Daily Meditations

The Thirty-Ninth Day of Christmas Advent: On the Feast of the Nativity

Sermon preached by Fr. Antony Hughes for the Feast of the Nativity of our Lord and Savior Jesus Christ on Thursday, December 24, 2015.

Listening to the hymns of the Vesperal Liturgy, the Royal Hours, and of Matins today, I was struck by some extremely beautiful things, which spoke of the openness of God towards his creation; of his love and compassion for all his creation, for the entire universe, is wrapped up in the incarnation of God in the flesh.

Here’s one of the prayers we read today:

When the Lord Jesus was born of the Holy Virgin, the whole creation was lighted, even Herod was lighted, though he resisted that light and became a murderer of children. In fact, the only one in the entire Nativity story who closed his heart was Herod. And you see what happened to him: anger, fear, jealousy, bitterness, and murder comes when you close your heart. Tonight, God has opened his heart entirely and sent His only-begotten Son to save us.

How is this? How has He filled the entire universe with Himself? Because He took our common flesh. He took upon Himself the matter which makes up the universe, the matter we all share, and by which we are all brothers and sisters together, every man, woman, and child, our brother and sister. Around the manger, all creation gathered, the heavens with the star, and the earth; the kings, the elite, and the poverty-stricken lowly shepherds; and the animals in the guise of the ox and the ass. Not only that, the church saw something even deeper than that when they chose the ox and the ass for the icons. The ox and the ass, everyone knew, that the ox and the ass represented the Egyptian gods Osiris and Sept. What they were saying is that even the gods are gathered at the manger to worship the true God, the incarnate Lord, the Son of God, the Living God. The Church knew something was going on that was deeper than any of us today would ever know.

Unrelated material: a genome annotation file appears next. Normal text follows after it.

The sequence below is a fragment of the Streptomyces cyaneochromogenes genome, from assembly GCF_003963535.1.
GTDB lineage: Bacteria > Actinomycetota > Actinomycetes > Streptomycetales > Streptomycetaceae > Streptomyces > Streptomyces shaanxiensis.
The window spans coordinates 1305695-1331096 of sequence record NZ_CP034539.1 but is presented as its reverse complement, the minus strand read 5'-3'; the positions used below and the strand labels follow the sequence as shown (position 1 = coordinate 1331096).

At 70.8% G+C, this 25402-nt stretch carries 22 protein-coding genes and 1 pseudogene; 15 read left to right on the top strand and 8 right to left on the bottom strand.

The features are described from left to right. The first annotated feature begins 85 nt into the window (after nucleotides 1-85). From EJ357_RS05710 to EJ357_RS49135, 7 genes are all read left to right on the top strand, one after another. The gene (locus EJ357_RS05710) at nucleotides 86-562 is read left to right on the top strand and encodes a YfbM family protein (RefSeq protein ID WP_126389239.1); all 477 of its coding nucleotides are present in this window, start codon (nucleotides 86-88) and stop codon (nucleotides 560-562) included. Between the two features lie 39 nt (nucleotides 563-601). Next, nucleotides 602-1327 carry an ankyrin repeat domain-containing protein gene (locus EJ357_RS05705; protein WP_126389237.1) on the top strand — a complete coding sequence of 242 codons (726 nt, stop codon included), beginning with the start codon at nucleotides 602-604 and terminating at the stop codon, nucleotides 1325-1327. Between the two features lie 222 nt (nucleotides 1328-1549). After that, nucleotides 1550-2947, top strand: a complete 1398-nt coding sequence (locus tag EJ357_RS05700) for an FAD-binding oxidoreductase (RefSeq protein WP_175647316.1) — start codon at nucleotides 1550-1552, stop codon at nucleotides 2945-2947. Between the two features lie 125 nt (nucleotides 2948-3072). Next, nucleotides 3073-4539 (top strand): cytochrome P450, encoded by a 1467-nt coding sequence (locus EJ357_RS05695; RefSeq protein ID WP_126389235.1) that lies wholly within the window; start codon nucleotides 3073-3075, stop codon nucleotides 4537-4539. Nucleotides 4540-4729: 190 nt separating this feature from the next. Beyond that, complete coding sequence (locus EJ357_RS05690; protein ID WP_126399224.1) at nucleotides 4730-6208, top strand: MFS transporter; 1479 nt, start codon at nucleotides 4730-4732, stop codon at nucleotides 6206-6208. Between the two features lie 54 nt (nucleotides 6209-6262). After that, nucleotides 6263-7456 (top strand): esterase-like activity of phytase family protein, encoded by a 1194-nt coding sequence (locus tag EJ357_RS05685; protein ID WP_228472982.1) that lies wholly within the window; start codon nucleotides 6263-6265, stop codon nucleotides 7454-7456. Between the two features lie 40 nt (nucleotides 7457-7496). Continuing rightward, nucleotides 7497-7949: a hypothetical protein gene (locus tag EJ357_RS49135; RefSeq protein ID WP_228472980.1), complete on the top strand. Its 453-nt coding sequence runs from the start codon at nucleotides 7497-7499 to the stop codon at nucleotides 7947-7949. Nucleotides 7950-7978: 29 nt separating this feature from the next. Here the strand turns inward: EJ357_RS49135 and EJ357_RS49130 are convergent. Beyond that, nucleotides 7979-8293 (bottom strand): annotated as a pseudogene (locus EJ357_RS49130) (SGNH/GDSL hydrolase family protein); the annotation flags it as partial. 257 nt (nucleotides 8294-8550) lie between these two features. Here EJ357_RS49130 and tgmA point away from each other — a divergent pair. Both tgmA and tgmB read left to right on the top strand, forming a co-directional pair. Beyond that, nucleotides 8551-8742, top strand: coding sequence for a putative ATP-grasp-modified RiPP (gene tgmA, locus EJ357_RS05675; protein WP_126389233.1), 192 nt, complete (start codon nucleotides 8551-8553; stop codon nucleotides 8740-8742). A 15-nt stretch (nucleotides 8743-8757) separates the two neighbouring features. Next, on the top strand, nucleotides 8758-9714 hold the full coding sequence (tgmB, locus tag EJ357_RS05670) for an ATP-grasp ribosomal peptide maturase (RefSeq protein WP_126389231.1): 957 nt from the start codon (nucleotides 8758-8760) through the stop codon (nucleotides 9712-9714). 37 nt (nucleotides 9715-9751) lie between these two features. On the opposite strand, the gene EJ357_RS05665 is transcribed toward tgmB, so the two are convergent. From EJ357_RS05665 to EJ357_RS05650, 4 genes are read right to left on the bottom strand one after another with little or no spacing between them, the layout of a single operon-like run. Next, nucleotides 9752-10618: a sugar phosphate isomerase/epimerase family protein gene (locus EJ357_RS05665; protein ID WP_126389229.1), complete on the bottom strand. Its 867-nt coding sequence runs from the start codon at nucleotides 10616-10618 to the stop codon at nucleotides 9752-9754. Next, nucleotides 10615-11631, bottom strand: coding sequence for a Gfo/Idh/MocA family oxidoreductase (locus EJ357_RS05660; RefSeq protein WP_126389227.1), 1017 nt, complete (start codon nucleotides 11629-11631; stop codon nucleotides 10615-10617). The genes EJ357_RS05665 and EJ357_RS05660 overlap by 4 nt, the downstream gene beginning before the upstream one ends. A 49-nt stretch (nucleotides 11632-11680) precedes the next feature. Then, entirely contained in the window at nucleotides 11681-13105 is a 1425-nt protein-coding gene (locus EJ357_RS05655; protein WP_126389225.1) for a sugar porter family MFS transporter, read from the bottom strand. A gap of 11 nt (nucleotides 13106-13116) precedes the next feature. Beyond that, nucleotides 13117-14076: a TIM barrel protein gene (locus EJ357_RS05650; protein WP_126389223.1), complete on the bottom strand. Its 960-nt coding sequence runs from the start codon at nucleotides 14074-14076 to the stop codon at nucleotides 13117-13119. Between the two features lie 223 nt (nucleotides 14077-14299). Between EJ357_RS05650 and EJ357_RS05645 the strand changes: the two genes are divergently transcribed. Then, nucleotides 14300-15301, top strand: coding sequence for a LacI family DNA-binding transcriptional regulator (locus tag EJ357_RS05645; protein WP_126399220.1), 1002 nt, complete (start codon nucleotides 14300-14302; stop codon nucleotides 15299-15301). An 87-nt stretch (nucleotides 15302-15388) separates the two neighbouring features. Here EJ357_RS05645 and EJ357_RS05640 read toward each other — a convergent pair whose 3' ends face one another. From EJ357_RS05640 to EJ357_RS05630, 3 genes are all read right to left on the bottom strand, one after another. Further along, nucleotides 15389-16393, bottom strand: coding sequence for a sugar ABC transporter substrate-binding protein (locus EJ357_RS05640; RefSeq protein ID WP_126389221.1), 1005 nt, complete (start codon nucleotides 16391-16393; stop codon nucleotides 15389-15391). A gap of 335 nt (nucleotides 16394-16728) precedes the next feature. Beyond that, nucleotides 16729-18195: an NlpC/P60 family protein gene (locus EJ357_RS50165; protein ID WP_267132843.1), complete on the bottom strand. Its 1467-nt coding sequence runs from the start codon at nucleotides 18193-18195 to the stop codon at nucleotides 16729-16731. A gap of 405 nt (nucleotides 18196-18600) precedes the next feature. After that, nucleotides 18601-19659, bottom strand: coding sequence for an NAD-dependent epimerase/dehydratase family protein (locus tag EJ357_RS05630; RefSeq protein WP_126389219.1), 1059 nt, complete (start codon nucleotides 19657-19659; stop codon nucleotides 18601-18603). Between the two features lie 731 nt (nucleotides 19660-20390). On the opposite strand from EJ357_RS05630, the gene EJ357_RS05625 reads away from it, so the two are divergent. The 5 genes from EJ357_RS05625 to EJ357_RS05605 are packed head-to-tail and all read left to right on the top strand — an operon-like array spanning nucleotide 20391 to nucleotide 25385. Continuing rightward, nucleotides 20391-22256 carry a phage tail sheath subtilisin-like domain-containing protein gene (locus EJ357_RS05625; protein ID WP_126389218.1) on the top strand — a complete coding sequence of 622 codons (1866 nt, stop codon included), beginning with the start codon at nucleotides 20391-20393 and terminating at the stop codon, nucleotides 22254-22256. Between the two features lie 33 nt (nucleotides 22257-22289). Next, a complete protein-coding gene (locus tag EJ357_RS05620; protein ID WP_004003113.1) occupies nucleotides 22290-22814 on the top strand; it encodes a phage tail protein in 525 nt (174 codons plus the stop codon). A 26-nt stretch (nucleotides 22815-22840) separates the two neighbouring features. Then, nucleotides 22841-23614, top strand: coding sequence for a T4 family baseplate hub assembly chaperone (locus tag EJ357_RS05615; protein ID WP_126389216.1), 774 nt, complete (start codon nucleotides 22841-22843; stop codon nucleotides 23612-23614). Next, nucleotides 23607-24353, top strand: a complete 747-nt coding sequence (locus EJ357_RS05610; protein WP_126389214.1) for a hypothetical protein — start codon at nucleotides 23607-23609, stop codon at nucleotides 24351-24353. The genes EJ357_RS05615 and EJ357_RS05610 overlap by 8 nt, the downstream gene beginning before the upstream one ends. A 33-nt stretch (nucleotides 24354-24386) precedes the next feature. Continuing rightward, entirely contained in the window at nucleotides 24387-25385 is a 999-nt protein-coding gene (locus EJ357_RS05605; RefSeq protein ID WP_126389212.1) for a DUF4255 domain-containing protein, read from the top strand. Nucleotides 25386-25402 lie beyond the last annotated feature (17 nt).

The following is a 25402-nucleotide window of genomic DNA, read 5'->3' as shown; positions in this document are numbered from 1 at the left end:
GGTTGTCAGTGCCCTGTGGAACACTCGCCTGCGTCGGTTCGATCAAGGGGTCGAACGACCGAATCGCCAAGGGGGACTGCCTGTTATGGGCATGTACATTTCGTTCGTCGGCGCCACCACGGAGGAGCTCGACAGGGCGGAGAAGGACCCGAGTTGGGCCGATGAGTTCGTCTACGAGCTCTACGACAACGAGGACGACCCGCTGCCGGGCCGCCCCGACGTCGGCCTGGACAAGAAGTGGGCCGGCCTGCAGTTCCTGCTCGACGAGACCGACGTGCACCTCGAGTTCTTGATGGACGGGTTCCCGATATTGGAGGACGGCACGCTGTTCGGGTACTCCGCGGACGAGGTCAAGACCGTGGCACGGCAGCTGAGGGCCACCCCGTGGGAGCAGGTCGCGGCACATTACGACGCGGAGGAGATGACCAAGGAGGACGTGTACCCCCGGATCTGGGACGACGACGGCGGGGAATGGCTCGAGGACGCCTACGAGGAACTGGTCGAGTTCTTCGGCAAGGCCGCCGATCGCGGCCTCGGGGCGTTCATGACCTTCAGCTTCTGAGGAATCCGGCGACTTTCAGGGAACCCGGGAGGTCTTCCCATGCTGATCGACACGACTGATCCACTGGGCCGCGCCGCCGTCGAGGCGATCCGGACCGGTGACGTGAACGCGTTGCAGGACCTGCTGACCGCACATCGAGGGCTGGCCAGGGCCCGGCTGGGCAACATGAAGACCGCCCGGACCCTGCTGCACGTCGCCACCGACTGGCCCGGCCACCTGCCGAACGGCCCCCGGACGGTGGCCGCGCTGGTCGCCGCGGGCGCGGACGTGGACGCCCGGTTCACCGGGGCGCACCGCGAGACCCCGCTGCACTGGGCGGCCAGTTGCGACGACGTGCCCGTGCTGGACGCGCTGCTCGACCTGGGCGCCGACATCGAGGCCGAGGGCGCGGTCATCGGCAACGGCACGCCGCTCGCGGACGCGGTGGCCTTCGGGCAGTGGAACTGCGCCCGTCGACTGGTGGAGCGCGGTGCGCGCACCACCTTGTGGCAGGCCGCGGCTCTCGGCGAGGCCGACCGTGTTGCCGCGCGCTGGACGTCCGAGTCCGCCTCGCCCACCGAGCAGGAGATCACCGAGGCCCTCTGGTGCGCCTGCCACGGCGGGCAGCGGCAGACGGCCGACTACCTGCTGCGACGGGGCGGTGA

I fear that today because of the circumstances in the world, and because of other things, we are being tempted to close our hearts, to become angry and bitter and vengeful and paranoid. We must not accept this temptation. We are Christians and Christians love all people. We love our enemies or we are not Christians. We love those who abuse us and persecute us or we are not Christians. Jesus Christ Himself on the cross kept His heart open and said, “Father, forgive them, for they know not what they do.” Christ never closed His heart, and we are never to close our hearts for any reason whatsoever.”

We must keep ourselves in line with Him. We don’t want to become like Herod. You know, when your heart closes, you can feel it. You become darkened, you become enclosed. It’s a nerve-wracking feeling. You feel like the world is becoming narrower and narrower. When you feel that feeling, open your heart. Trust in God, Trust in Him Who is born tonight. Do not be afraid even of death, for He has conquered it. He has touched all of life, by sanctifying it with Himself. We have no reason to be afraid, even of death.

We rejoice tonight because He has opened His heart. Who are we to say that He can save some and not save others? That He includes some and not others? In the Scriptures, the light begins to dawn even in Samaria. The Jews did not like the Samaritans. Even in the land of Zebulon and Nepthali where the people dwelt in darkness, the pagans, the light was shining! The light is shining everywhere! Everyone who seeks Him will find Him! Everyone who loves and has compassion in their heart are already part of Him!

Let us not separate ourselves from Him. Let us worship Him and adore Him and love one another. There is one proof of Christianity according to the Holy Fathers. If we love our enemies, then we know we have made it! If we don’t love our enemies, we have a lot of work to do.

Christ is born!

~St. Mary Orthodox Church, Cambridge, MA, https://www.stmaryorthodoxchurch.org/orthodoxy/sermons/2015/nativity.


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